FIG. 7 is a partial drawing of an EDMPS system according to various embodiments.

FIG. 8A is a diagram of an EDMPS element interface according to various embodiments.

FIG. 8B is a diagram of another EDMPS element interface according to various embodiments.

FIG. 8C is a diagram of another EDMPS element interface according to various embodiments.

FIG. 9 is a side drawing of a configurable EDMPS system according to various embodiments.

FIGS. 10A-10C are simplified drawings of a power converter, USB interface, and memory card interface element of a configurable EDMPS system according to various embodiments.

FIGS. 11A-11C are simplified drawings of an end cap element of a configurable EDMPS system according to various embodiments.

FIGS. 12A-12C are simplified drawings of an 110/120 volt, 60/50 Hz two prong plug (North and Central America and Japan AC plug) compatible element of a configurable EDMPS system according to various embodiments.

FIGS. 13A-13D are simplified drawings of a 230 volt, 50 Hz three prong plug (United Kingdom, Ireland, Cyprus, Malta, Malaysia, Singapore and Hong Kong format AC plug) and two prong plug (Europe except UK) element of a configurable EDMPS system according to various embodiments.

FIGS. 14A-14C are simplified drawings of an energy storage and mini-USB interface element of a configurable EDMPS system according to various embodiments.

FIGS. 15A-15C are simplified drawings of an headphone storage element of a configurable EDMPS system according to various embodiments.

FIGS. 16A-16C are simplified drawings of a high wattage power supply element of a configurable EDMPS system according to various embodiments.

FIGS. 17A-17C are simplified drawings of a low wattage power supply element of a configurable EDMPS system according to various embodiments.

FIGS. 18A-18C are simplified drawings of an USB tip storage element of a configurable EDMPS system according to various embodiments.

FIGS. 19A-19C are simplified drawings of a 12 volt DC power interface (commonly termed a cigarette lighter interface) element of a configurable EDMPS system according to various embodiments.

FIGS. 20A-20C are simplified drawings of a light generation device element of a configurable EDMPS system according to various embodiments.

FIGS. 21-25 are simplified drawings of various configurations of the configurable EDMPS system according to various embodiments.

DETAILED DESCRIPTION

FIG. 1A and FIG. 1B are block diagrams of EDMPS (“EDMPS”) systems 500A, 500B according to various embodiments. The systems 500A, 500B may be employed in the apparatus 700 (FIG. 7) and 800 (FIG. 9). The system 500A includes a power coupling module (“PCM”) 510, a transformer/inverter module (“TIM”) 520A (990 in FIG. 9), and a power source and charger module (“PSCM”) 530A (930 in FIG. 9). The system 500A may receive external power from an AC or DC EPS (“EPS”) (20A in FIG. 3A). The PCM 510 may include one or more mechanical elements or prongs (970, 950, 830 in FIG. 9, FIG. 12A-12C, FIG. 13A-13D, FIG. 19A-19C) that may be connected to an AC source or supply or DC source or supply EPS 20A. In an embodiment the PCM 510 may be configured for different AC sources, supplies or networks that have different mechanical interfaces including the United States (US), European (EU), Asian (AS), and South African (SA) electrical networks where the voltages may range from 100 to 230 volts. In an embodiment, different AC prong modules (510A, 510B, 510C, 510D and 950, 970 in FIG. 9) may be coupable to the TIM 520A via one or more connections 512A, 512B (524A, 524B, 524C in FIGS. 8A, 8B) (958A, 958B in FIGS. 13A-D, 978A, 978B in FIG. 12A-12C).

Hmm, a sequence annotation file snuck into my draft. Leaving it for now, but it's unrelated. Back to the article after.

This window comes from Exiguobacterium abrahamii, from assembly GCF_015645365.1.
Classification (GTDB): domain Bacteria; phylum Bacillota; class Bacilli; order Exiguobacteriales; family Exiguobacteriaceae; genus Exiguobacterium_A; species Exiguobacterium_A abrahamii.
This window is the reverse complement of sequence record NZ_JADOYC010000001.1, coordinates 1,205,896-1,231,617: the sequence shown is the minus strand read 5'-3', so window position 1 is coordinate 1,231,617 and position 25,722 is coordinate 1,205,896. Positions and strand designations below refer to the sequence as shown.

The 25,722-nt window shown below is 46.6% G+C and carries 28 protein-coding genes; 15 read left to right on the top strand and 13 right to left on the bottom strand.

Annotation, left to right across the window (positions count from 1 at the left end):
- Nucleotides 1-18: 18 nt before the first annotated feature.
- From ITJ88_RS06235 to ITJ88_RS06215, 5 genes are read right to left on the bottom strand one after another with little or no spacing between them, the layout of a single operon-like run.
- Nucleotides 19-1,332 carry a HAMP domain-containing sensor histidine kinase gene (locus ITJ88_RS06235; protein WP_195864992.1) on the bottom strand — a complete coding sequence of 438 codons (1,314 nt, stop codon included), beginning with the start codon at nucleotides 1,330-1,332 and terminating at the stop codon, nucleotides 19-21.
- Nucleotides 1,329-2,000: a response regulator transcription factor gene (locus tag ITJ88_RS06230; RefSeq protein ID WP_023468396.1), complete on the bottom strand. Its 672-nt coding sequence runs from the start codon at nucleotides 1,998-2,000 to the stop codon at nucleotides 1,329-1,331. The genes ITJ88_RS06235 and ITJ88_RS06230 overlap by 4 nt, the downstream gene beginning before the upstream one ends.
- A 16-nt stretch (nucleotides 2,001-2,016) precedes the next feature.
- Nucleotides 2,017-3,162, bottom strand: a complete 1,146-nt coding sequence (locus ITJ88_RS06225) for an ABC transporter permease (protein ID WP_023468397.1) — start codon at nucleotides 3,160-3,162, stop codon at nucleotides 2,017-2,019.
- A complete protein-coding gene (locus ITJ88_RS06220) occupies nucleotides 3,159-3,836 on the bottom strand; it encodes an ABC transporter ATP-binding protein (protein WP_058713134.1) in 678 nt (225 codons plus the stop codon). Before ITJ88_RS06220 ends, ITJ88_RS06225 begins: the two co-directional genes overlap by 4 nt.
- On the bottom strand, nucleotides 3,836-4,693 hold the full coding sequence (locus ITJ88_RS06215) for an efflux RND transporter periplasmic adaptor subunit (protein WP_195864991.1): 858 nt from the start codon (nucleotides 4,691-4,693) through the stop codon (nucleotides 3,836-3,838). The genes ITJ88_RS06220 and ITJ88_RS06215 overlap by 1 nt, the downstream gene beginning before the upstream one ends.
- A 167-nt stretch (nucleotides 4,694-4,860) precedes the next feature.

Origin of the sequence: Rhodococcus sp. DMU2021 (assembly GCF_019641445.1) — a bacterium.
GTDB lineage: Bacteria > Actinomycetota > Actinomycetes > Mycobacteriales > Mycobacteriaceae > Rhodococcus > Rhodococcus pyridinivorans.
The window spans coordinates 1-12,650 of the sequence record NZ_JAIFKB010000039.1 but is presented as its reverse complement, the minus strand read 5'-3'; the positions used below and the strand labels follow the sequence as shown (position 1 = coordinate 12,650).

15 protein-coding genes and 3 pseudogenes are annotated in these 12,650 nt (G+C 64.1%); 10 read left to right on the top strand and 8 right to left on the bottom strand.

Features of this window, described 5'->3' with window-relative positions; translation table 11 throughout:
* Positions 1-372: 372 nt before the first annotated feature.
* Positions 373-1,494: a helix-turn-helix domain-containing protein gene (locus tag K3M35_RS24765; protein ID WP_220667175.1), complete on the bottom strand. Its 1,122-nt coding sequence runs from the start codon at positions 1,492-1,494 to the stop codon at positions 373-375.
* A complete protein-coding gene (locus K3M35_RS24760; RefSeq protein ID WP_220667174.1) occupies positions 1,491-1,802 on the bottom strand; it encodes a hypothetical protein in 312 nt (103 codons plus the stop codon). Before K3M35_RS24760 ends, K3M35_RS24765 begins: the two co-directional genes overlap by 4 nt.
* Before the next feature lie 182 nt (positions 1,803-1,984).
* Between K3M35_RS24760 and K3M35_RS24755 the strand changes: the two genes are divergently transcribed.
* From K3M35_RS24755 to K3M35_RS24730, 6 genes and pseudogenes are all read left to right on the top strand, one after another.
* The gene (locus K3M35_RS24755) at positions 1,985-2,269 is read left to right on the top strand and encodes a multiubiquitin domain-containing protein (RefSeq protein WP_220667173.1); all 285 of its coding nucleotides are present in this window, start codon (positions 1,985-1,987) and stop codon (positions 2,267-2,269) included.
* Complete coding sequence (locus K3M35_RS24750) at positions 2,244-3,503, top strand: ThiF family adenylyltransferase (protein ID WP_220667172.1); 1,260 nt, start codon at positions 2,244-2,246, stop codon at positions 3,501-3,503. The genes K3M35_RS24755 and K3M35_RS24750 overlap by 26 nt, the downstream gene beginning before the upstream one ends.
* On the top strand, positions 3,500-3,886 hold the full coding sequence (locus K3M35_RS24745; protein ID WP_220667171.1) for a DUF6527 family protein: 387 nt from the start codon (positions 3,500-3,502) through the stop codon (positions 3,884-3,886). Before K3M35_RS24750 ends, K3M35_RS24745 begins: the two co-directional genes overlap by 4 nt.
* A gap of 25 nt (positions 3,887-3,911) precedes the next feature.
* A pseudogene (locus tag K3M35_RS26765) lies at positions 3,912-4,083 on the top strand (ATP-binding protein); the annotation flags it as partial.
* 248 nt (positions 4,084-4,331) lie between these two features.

The TIM 520A may receive a electrical signal via a PCM 510, 970, 950 in FIG. 9, FIG. 12A-12C, FIG. 13A-13D and connections 512A, 512B, 958A, 958B in FIGS. 13A-D, 978A, 978B in FIG. 12A-12C to convert the received electrical signal to a DC signal having a desired voltage and amperage. The module 950, 970 may work in combination with module 990 to convert the electrical signal to a desired DC signal on pin set 996A, B or 998A, B. In an embodiment, the DC signal may have about a 5-volt power supply and amperage from 100 mA to 900 mA on the pin set 998A, B and about a 50-volt power supply and amperage from 100 ma to 3 A on the pins 996A, B. In another embodiment, the DC signal may be provided on connection 522A directly to a DC powered device 30A, 30B, and coupled to a PSCM 530A. The TIM 520A may also provide a different DC signal (having another voltage or amperage) as a function a coupled charger or PSM 530A requirements (coupled module in the 800 system embodiment). The PSCM 530A may include an electrical energy storage element (“EESE”) (36 in FIGS. 3A, 3B, 4, 5) (within 930 in an embodiment) including a battery, capacitor, or other device capable of storing electrical energy.